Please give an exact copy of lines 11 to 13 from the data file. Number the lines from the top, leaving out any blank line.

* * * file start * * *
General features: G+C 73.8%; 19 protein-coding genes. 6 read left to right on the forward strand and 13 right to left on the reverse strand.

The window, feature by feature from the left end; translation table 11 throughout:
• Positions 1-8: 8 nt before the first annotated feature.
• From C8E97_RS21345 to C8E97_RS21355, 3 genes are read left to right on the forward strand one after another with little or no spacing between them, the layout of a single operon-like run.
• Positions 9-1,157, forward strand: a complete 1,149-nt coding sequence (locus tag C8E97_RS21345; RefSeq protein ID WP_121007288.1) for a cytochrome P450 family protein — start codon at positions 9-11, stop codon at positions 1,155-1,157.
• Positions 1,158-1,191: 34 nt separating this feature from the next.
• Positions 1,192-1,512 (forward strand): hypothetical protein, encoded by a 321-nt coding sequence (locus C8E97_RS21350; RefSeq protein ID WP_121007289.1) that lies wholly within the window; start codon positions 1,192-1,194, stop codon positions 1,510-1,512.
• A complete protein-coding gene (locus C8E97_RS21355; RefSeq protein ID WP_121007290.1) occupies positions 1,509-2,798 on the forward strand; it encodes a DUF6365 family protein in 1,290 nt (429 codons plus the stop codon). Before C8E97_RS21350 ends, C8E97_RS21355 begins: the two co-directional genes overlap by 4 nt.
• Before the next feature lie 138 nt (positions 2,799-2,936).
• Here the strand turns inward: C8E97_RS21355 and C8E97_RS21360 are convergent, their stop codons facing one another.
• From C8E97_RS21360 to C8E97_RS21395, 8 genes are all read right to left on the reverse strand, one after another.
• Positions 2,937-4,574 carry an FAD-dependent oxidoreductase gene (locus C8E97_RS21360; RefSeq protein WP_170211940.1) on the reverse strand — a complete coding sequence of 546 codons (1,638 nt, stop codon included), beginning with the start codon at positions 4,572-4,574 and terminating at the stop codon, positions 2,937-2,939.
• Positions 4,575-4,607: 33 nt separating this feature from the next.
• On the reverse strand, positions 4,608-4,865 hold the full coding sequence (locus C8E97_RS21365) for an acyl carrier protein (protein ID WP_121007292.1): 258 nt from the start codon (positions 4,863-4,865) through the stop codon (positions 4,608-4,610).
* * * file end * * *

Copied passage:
• From C8E97_RS21360 to C8E97_RS21395, 8 genes are all read right to left on the reverse strand, one after another.
• Positions 2,937-4,574 carry an FAD-dependent oxidoreductase gene (locus C8E97_RS21360; RefSeq protein WP_170211940.1) on the reverse strand — a complete coding sequence of 546 codons (1,638 nt, stop codon included), beginning with the start codon at positions 4,572-4,574 and terminating at the stop codon, positions 2,937-2,939.
• Positions 4,575-4,607: 33 nt separating this feature from the next.